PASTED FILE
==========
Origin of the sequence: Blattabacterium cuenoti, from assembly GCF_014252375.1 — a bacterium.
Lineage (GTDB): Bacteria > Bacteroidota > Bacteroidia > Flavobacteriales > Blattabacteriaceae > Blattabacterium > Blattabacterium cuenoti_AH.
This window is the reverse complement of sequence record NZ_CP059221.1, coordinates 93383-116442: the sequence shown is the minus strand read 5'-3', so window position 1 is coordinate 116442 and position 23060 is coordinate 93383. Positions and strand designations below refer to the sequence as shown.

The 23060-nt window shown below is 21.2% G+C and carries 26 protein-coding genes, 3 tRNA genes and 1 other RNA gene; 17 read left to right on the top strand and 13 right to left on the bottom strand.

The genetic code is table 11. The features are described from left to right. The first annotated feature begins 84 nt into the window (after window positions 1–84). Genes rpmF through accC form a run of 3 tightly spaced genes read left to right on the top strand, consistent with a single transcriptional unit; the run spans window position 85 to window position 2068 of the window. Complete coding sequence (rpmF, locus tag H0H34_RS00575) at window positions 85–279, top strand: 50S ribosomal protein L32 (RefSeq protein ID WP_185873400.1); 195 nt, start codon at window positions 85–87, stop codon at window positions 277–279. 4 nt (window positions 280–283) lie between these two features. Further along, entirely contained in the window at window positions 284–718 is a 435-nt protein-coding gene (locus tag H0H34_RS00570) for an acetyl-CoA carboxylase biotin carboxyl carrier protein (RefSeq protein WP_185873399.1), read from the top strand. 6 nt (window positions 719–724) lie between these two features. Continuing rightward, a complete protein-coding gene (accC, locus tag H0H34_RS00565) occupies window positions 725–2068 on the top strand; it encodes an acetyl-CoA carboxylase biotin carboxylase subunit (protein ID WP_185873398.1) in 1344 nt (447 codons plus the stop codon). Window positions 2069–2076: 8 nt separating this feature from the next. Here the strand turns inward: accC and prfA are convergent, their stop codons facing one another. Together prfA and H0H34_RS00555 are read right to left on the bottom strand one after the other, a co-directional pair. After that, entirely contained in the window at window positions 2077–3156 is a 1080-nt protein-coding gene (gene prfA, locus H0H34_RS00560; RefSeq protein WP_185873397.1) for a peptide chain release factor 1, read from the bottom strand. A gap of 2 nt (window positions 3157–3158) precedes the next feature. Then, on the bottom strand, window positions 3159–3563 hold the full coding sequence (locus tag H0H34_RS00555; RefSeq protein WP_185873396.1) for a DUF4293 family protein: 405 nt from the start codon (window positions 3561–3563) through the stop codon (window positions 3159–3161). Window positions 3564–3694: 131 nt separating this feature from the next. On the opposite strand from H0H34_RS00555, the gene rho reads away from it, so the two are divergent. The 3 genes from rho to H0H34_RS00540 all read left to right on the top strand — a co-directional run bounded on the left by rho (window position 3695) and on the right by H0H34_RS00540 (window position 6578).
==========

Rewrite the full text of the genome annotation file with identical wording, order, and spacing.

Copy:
Origin of the sequence: Blattabacterium cuenoti, from assembly GCF_014252375.1 — a bacterium.
Lineage (GTDB): Bacteria > Bacteroidota > Bacteroidia > Flavobacteriales > Blattabacteriaceae > Blattabacterium > Blattabacterium cuenoti_AH.
This window is the reverse complement of sequence record NZ_CP059221.1, coordinates 93383-116442: the sequence shown is the minus strand read 5'-3', so window position 1 is coordinate 116442 and position 23060 is coordinate 93383. Positions and strand designations below refer to the sequence as shown.

The 23060-nt window shown below is 21.2% G+C and carries 26 protein-coding genes, 3 tRNA genes and 1 other RNA gene; 17 read left to right on the top strand and 13 right to left on the bottom strand.

The genetic code is table 11. The features are described from left to right. The first annotated feature begins 84 nt into the window (after window positions 1–84). Genes rpmF through accC form a run of 3 tightly spaced genes read left to right on the top strand, consistent with a single transcriptional unit; the run spans window position 85 to window position 2068 of the window. Complete coding sequence (rpmF, locus tag H0H34_RS00575) at window positions 85–279, top strand: 50S ribosomal protein L32 (RefSeq protein ID WP_185873400.1); 195 nt, start codon at window positions 85–87, stop codon at window positions 277–279. 4 nt (window positions 280–283) lie between these two features. Further along, entirely contained in the window at window positions 284–718 is a 435-nt protein-coding gene (locus tag H0H34_RS00570) for an acetyl-CoA carboxylase biotin carboxyl carrier protein (RefSeq protein WP_185873399.1), read from the top strand. 6 nt (window positions 719–724) lie between these two features. Continuing rightward, a complete protein-coding gene (accC, locus tag H0H34_RS00565) occupies window positions 725–2068 on the top strand; it encodes an acetyl-CoA carboxylase biotin carboxylase subunit (protein ID WP_185873398.1) in 1344 nt (447 codons plus the stop codon). Window positions 2069–2076: 8 nt separating this feature from the next. Here the strand turns inward: accC and prfA are convergent, their stop codons facing one another. Together prfA and H0H34_RS00555 are read right to left on the bottom strand one after the other, a co-directional pair. After that, entirely contained in the window at window positions 2077–3156 is a 1080-nt protein-coding gene (gene prfA, locus H0H34_RS00560; RefSeq protein WP_185873397.1) for a peptide chain release factor 1, read from the bottom strand. A gap of 2 nt (window positions 3157–3158) precedes the next feature. Then, on the bottom strand, window positions 3159–3563 hold the full coding sequence (locus tag H0H34_RS00555; RefSeq protein WP_185873396.1) for a DUF4293 family protein: 405 nt from the start codon (window positions 3561–3563) through the stop codon (window positions 3159–3161). Window positions 3564–3694: 131 nt separating this feature from the next. On the opposite strand from H0H34_RS00555, the gene rho reads away from it, so the two are divergent. The 3 genes from rho to H0H34_RS00540 all read left to right on the top strand — a co-directional run bounded on the left by rho (window position 3695) and on the right by H0H34_RS00540 (window position 6578).